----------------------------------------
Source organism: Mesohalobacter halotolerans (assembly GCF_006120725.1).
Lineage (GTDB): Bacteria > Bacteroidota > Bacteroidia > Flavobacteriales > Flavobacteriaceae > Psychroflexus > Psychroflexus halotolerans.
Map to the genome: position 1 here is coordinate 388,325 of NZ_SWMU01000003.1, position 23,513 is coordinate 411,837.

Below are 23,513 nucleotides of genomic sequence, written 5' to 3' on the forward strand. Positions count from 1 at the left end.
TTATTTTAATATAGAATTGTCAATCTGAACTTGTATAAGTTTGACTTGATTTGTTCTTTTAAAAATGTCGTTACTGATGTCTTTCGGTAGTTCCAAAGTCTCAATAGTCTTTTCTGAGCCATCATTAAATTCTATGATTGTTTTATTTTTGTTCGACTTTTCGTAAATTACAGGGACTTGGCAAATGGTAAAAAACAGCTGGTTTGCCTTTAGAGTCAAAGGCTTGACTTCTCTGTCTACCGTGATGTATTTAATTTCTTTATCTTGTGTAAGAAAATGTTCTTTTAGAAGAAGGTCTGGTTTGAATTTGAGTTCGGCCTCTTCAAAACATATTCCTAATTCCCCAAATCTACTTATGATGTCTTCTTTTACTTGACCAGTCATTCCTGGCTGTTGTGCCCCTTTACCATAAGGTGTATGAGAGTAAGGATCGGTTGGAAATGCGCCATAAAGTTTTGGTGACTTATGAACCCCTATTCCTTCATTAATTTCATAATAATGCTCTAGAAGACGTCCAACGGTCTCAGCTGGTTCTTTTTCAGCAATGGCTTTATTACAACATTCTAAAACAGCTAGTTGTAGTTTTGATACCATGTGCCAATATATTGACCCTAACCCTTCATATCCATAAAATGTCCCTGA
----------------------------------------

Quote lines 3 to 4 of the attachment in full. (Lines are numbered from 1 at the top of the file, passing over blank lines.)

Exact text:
Map to the genome: position 1 here is coordinate 388,325 of NZ_SWMU01000003.1, position 23,513 is coordinate 411,837.

Below are 23,513 nucleotides of genomic sequence, written 5' to 3' on the forward strand. Positions count from 1 at the left end.